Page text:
"How I wish I could retire early!"
"I am thinking of retiring at 50 and pursue arts as a hobby!"
"I am done with the corporate life; I think I'll move to a farmhouse and retire to a quiet, peaceful life."
How often have you heard or used these or similar expressions?
In conversations with friends, family, and close colleagues, the subject of retirement is sure to spring up sometime. The stress of an ever-demanding work culture and a distorted work-life balance has forced today's generation to ponder retirement much earlier than prior ones. Recall, however, such conversations, and you'll notice that the words we use are "wish" and "think," and not "plan," which means these talks end up being more of retirement dreams than retirement planning.
How critical is retirement planning?
Retirement is as crucial an event in our life as others such as education, marriage, and raising children. The life expectancy of humans is increasing at a fast rate, owing to better medical care, improved health and hygiene standards, and more food availability. This means that while our ancestors in 1950 were, on average, living till the age of 77, life expectancy rose by about 10 years to age 87 in 2010. Add the 10 extra years of old age to our desire of retiring about 10 years earlier - maybe around the age of 50 - and you're looking at a good 20 extra years of retired life and almost 30-40 years without being on job, without an income. This number is probably more than the number of years you were on job.
Sounds scary, right?
Which means retirement needs meticulous planning.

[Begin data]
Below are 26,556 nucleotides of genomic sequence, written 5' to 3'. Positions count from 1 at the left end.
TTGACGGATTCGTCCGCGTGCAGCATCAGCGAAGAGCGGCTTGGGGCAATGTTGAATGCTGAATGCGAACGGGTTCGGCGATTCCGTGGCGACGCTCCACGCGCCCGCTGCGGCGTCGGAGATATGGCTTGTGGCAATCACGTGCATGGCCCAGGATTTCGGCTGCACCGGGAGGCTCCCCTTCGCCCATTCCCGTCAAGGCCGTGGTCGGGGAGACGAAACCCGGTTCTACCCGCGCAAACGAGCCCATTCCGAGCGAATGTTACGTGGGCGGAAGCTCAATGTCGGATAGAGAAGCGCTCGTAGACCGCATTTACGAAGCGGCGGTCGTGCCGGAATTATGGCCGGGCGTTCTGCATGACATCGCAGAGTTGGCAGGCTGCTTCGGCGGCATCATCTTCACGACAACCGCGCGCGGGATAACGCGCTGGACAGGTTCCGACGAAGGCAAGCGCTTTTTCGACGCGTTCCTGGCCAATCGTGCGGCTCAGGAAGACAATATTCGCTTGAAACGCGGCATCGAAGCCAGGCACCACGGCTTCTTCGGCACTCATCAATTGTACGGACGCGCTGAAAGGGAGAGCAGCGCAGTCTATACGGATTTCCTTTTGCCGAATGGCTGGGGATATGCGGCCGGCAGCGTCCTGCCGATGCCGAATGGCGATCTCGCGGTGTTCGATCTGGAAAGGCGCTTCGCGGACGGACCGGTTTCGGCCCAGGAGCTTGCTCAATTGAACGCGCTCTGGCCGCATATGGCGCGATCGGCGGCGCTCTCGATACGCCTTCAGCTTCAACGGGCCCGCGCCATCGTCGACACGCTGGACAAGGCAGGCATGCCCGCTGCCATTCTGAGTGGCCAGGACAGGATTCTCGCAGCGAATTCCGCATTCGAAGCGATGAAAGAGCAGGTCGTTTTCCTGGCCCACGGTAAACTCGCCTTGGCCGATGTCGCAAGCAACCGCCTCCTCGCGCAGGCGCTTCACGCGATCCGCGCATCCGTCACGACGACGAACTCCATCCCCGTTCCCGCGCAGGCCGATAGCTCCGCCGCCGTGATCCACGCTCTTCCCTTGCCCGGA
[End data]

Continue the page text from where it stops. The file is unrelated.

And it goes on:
If you're looking to retire only from work and not from life, if you want that retirement shouldn't mean just "needs" but "comforts" and "luxuries" too, if the frightening thought of cost-of-living increases 30-40 years down the line has come across your mind, retirement planning should be your No. 1 life objective. Unfortunately, research shows that people usually place retirement planning as the last financial goal and most people don't even consider it as a key event to plan for.
What is the Right Age for Retirement Planning?
In an ideal world, the day you start saving is when you should start investing in retirement, and that day is when you start earning, because your savings should go hand in hand with your earnings from Day 1. If you wait to save for when you earn "a little more," the savings day might never come, since your expenses are likely to escalate in proportion to the earnings.
To put a number to it, even if you consider the traditional retirement age of 60, your 30s are a perfect age to begin investing a small amount regularly in a retirement or pension plan to avail the benefits of compounding interest and creating a corpus or steady income in your retirement days. Compound interest helps in increasing your wealth faster since it is calculated not only on the principal but also on the interest earned "over time." The earlier you start, the more is this "time," and the more you benefit from compound interest.
How to go about retirement planning?
Consider the following steps for planning your retirement:
In conclusion, how comfortable and worry-free your retired life will be, will likely depend on how early you begin retirement planning. A timely investment might just be the difference between your retirement dreams and them coming true!
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